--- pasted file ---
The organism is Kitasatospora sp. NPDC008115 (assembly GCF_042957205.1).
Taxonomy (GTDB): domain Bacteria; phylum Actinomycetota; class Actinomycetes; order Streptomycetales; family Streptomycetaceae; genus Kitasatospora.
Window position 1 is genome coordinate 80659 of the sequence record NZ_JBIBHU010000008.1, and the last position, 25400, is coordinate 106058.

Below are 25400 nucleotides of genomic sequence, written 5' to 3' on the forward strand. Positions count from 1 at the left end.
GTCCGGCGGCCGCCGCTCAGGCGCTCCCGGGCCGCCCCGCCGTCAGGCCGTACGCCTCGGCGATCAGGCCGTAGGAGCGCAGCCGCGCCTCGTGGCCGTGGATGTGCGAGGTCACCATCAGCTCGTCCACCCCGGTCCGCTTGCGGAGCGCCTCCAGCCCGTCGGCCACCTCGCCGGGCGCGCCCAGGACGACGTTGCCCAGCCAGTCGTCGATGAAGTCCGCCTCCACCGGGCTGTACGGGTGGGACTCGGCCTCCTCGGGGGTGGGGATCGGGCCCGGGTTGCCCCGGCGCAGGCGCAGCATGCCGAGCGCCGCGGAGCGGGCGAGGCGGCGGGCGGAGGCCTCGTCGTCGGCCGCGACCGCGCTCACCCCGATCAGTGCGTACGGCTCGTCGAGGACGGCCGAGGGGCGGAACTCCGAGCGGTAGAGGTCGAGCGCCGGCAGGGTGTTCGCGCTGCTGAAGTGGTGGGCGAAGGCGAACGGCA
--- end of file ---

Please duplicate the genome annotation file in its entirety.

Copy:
The organism is Kitasatospora sp. NPDC008115 (assembly GCF_042957205.1).
Taxonomy (GTDB): domain Bacteria; phylum Actinomycetota; class Actinomycetes; order Streptomycetales; family Streptomycetaceae; genus Kitasatospora.
Window position 1 is genome coordinate 80659 of the sequence record NZ_JBIBHU010000008.1, and the last position, 25400, is coordinate 106058.

Below are 25400 nucleotides of genomic sequence, written 5' to 3' on the forward strand. Positions count from 1 at the left end.
GTCCGGCGGCCGCCGCTCAGGCGCTCCCGGGCCGCCCCGCCGTCAGGCCGTACGCCTCGGCGATCAGGCCGTAGGAGCGCAGCCGCGCCTCGTGGCCGTGGATGTGCGAGGTCACCATCAGCTCGTCCACCCCGGTCCGCTTGCGGAGCGCCTCCAGCCCGTCGGCCACCTCGCCGGGCGCGCCCAGGACGACGTTGCCCAGCCAGTCGTCGATGAAGTCCGCCTCCACCGGGCTGTACGGGTGGGACTCGGCCTCCTCGGGGGTGGGGATCGGGCCCGGGTTGCCCCGGCGCAGGCGCAGCATGCCGAGCGCCGCGGAGCGGGCGAGGCGGCGGGCGGAGGCCTCGTCGTCGGCCGCGACCGCGCTCACCCCGATCAGTGCGTACGGCTCGTCGAGGACGGCCGAGGGGCGGAACTCCGAGCGGTAGAGGTCGAGCGCCGGCAGGGTGTTCGCGCTGCTGAAGTGGTGGGCGAAGGCGAACGGCA